Greater case in point: Rupi Kaur's new-age poetry for Gurmukhi
Given the apt tag of an InstaPoet, online sensation Rupi Kaur gained worldwide recognition with her first self published anthology of prose and poetry, milk and honey, which also went on to feature in the New York Times Bestseller list. With 1.6 million followers on Instagram and counting, the 24-year-old is back with her second book, the sun and her flowers, releasing next month.
In an email interaction, the Indo-Canadian artist and author talks to us about her journey as a poet, and her deliberate exclusion of upper case letters, not as a nod to American poet and writer, EE Cummings, apart from what she thinks of the feminist movement in the contemporary context.
How did poetry happen for you? Was it an extension of your art in general? What was your journey as a poet?
I started taking writing seriously toward the end of high school. I began to perform more frequently at open mics held in community spaces. But I had been writing poetry since elementary school just for fun. I'd write my friends poems for their birthdays or I'd write poems for school crushes. In university I studied Rhetoric, which meant intensive writing work. Poetry is an extension of me. My body. Her experiences. It’s my art. A reflection of how I interact and make sense of the world around me.
Tell us about your upcoming book. What sets it apart from milk and honey? Why the time gap between the two?
I look at the sun and her flowers and milk and honey as siblings. Cut from the same cloth but unique in their own ways. Their birthing processes were different . I released milk and honey when I was still in university. The sun and her flowers was months and months of writing and rewriting and editing. It’s expansive. I've expanded as a person and so has my worldview. Milk and honey was published three years ago and a lot has changed since then. I think readers will be able to sense this growth when they hold the new book in their hands and read the poetry and see the illustrations. It’s rooted in the realities of “milk and honey” but there’s a growth that I’m very excited for readers to experience!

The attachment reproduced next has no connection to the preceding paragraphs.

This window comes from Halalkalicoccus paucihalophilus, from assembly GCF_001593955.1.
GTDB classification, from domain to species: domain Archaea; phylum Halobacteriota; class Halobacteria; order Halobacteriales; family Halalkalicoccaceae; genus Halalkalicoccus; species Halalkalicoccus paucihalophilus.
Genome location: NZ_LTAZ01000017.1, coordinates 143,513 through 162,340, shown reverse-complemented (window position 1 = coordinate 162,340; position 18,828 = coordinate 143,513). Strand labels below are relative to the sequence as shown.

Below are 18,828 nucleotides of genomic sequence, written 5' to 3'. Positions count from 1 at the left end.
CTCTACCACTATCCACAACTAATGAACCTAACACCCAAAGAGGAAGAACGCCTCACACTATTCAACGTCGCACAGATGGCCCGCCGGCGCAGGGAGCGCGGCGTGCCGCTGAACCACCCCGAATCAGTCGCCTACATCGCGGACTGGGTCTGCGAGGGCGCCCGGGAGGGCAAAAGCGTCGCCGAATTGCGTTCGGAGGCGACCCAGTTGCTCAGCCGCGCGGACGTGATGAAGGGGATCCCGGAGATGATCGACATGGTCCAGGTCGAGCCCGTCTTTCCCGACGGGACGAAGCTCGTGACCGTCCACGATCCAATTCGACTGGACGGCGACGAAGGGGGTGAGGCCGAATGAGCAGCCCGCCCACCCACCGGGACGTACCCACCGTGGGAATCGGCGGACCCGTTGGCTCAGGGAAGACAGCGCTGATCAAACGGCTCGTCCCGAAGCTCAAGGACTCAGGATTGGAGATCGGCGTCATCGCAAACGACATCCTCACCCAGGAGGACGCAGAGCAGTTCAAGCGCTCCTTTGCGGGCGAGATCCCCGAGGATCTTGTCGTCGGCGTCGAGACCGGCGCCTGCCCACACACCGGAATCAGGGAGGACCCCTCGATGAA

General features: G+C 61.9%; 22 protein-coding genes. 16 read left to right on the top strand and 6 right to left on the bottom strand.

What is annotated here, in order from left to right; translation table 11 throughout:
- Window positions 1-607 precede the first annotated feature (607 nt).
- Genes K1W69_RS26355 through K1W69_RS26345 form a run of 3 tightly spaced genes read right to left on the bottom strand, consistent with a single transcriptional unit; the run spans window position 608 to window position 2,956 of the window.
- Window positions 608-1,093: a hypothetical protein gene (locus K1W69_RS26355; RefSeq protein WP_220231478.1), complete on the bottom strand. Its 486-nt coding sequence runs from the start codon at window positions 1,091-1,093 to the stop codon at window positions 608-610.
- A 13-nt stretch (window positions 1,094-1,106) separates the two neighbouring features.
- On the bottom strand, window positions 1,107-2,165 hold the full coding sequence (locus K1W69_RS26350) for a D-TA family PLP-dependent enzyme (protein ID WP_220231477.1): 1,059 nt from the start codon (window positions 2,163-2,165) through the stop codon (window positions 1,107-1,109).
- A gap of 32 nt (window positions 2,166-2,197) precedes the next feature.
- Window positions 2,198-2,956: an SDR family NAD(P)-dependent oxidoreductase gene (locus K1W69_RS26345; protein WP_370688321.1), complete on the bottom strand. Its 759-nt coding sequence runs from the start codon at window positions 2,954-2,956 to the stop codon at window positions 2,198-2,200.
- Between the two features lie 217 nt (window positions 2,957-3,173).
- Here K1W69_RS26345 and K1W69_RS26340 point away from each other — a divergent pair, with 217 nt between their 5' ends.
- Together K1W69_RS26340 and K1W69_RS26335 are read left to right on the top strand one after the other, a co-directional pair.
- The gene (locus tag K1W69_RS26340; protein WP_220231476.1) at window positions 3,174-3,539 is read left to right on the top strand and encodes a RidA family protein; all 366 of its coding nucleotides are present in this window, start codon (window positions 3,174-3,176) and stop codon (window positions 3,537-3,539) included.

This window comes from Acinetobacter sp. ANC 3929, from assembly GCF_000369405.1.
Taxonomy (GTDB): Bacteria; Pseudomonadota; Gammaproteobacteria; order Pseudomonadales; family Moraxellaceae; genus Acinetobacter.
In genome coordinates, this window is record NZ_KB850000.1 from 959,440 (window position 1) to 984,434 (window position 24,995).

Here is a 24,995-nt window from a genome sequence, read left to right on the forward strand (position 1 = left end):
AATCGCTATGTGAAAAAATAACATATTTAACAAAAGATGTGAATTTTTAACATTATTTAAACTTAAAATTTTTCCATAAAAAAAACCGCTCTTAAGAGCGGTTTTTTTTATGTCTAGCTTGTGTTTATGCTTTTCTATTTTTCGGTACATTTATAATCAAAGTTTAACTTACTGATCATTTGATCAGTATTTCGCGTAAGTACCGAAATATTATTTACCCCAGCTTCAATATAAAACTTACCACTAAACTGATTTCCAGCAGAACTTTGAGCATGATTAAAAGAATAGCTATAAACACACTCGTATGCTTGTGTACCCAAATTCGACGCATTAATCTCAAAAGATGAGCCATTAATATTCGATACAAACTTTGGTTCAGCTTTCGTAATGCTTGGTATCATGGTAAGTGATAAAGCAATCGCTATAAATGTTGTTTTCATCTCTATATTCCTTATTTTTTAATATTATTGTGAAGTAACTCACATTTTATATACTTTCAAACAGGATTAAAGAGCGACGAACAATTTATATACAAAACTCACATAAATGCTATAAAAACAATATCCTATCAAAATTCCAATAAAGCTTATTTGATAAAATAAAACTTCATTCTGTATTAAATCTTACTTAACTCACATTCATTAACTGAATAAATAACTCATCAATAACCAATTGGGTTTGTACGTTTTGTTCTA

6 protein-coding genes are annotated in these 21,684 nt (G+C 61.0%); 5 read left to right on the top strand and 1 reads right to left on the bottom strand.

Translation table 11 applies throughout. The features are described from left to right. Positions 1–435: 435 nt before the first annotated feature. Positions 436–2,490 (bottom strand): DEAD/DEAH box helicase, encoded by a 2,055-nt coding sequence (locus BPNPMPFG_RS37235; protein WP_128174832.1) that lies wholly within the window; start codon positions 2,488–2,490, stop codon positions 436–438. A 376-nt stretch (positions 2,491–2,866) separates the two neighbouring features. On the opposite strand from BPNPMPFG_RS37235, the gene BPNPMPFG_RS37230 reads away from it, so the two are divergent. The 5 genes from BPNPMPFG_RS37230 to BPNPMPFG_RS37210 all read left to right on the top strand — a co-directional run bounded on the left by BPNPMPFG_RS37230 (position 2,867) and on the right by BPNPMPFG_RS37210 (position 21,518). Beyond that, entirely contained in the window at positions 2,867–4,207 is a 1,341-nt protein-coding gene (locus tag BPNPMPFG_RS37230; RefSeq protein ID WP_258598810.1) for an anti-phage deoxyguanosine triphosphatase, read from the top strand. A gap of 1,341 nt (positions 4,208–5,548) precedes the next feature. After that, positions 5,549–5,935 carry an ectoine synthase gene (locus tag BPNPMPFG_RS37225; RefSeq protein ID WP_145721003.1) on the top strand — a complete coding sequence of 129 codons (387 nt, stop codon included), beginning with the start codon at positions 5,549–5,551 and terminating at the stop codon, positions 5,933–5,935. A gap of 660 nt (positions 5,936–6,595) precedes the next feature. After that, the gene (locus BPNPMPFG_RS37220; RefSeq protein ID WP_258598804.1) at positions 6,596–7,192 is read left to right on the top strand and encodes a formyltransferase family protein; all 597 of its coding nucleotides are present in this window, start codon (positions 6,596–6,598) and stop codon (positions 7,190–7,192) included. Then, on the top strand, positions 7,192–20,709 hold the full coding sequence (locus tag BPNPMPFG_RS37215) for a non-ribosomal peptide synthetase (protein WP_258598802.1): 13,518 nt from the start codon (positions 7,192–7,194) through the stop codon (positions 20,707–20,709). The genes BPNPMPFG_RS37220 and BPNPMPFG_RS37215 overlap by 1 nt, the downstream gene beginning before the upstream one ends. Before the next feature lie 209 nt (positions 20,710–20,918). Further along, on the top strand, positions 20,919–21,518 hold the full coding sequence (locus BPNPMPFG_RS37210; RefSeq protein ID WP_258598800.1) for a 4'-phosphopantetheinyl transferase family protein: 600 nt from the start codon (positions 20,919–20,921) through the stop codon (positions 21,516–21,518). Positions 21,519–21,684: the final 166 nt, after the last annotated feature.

What is your writing process? How long does it take from conception of an idea of a poem to its completion?
Journaling and free-writing is the first process. I have a standard journal. I arrive to it each morning. And I always free write. I might not revisit any of these pieces for months. But when I write something that stands out to me I will transfer it to a computer and begin the editing and revising process.
Some poems are immediate. They are inspired by experience and realisation. Others take months as I contemplate and edit and edit.
What is the reason behind the absence of upper case letters in your work?
Although I can read and understand my mother tongue (Punjabi), I do not have the skill set to write poetry in it. To write Punjabi means to use Gurmukhi script. And within this script there are no uppercase or lowercase letters. All letters are treated the same. I enjoy how simple that is. How symmetrical and how absolutely straightforward. I also feel there is a level of equality this visuality brings to the work. A visual representation of what I want to see more of within the world: equalness.